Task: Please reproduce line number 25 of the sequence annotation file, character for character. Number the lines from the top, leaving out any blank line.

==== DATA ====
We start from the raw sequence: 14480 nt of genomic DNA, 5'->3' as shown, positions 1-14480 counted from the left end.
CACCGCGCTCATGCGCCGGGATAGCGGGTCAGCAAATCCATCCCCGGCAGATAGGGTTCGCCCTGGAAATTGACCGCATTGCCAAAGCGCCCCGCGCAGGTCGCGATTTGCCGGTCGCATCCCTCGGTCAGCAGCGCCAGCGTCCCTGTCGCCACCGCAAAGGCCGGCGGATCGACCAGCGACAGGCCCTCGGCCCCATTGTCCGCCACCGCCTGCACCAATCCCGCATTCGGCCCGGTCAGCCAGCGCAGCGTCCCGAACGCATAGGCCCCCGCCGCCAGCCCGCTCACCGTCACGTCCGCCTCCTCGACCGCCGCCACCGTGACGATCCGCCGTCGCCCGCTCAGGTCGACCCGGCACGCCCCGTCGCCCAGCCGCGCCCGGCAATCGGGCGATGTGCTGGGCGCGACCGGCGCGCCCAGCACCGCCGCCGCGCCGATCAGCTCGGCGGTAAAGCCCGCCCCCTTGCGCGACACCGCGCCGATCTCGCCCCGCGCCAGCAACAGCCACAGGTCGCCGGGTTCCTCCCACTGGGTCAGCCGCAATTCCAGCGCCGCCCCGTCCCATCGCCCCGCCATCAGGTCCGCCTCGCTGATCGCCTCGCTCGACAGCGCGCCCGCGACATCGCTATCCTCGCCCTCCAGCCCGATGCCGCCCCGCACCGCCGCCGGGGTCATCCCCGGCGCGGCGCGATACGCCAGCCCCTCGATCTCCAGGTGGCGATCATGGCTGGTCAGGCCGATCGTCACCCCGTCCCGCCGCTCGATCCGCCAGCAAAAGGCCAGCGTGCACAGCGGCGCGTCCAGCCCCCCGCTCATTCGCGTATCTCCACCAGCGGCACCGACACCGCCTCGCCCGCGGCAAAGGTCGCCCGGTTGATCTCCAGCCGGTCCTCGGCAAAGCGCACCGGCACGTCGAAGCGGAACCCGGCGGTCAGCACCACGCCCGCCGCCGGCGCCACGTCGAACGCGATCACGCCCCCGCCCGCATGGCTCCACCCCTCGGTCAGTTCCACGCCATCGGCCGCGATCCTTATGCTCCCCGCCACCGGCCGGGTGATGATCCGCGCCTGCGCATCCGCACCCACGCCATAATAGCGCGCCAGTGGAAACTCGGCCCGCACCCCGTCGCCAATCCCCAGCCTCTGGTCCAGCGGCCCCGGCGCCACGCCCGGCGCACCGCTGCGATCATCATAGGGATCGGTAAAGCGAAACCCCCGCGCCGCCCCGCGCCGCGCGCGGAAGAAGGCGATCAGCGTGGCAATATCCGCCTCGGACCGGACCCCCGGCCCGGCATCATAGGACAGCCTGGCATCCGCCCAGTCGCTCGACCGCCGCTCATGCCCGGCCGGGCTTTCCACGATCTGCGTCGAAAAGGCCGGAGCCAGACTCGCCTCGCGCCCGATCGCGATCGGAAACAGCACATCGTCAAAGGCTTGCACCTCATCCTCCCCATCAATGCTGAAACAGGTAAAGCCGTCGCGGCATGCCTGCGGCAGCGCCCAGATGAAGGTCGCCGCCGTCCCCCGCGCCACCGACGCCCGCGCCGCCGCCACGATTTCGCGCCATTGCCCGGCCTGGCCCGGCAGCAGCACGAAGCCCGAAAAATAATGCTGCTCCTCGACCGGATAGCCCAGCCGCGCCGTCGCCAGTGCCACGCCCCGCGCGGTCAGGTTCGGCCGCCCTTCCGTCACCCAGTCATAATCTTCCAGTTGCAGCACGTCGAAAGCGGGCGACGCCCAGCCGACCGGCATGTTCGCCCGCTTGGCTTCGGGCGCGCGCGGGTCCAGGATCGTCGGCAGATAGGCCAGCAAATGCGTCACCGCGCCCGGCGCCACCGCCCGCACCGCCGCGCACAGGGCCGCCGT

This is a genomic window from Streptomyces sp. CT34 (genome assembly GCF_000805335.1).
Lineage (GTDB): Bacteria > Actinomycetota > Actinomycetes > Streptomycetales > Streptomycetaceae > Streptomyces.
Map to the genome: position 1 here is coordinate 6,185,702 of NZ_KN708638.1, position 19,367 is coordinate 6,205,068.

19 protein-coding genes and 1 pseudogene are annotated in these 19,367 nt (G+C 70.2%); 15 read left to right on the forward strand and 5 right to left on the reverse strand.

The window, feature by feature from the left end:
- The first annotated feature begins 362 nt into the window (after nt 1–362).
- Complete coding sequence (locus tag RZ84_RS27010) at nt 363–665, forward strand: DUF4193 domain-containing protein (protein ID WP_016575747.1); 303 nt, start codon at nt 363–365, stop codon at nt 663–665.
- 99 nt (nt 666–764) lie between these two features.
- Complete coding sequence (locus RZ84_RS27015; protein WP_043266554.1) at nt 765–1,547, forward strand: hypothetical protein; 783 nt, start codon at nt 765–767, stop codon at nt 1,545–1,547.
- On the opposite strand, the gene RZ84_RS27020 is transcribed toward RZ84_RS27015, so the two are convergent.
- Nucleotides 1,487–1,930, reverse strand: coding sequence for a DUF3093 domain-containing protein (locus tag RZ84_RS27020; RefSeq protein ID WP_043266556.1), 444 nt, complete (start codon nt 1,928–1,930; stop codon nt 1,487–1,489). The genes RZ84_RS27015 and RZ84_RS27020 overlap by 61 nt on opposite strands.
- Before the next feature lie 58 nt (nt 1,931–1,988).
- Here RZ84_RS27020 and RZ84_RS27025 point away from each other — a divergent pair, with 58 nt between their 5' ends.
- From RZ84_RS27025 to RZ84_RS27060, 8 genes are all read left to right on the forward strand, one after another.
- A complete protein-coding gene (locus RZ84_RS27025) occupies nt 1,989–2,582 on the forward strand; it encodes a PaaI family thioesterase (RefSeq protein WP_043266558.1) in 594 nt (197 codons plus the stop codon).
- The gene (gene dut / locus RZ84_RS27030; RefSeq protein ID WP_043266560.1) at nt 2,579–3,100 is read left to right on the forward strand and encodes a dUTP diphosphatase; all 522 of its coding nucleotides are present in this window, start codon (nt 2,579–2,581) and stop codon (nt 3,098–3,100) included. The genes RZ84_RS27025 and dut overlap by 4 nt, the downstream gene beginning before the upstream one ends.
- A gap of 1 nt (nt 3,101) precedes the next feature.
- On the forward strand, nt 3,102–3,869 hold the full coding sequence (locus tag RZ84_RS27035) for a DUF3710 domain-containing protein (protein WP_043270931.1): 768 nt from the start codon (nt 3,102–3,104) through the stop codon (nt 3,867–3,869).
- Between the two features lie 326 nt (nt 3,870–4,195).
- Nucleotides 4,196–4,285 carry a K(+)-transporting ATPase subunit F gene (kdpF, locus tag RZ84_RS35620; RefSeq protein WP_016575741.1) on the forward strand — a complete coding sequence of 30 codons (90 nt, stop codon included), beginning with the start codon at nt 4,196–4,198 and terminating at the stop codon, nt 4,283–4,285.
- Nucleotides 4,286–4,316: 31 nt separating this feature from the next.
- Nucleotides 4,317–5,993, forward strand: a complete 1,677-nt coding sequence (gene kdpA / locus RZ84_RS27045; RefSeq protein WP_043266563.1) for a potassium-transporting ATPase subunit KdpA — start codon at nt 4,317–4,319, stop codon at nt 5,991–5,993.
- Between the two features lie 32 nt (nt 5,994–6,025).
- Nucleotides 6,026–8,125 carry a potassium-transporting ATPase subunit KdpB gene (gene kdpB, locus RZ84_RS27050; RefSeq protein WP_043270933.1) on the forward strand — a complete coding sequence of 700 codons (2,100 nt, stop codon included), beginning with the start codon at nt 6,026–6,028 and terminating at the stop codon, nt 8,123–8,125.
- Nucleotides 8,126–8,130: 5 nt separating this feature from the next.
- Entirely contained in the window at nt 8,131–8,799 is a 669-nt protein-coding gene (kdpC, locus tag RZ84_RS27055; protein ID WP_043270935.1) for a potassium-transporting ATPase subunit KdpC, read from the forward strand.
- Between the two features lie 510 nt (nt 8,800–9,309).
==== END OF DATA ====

- Between the two features lie 32 nt (nt 5,994–6,025).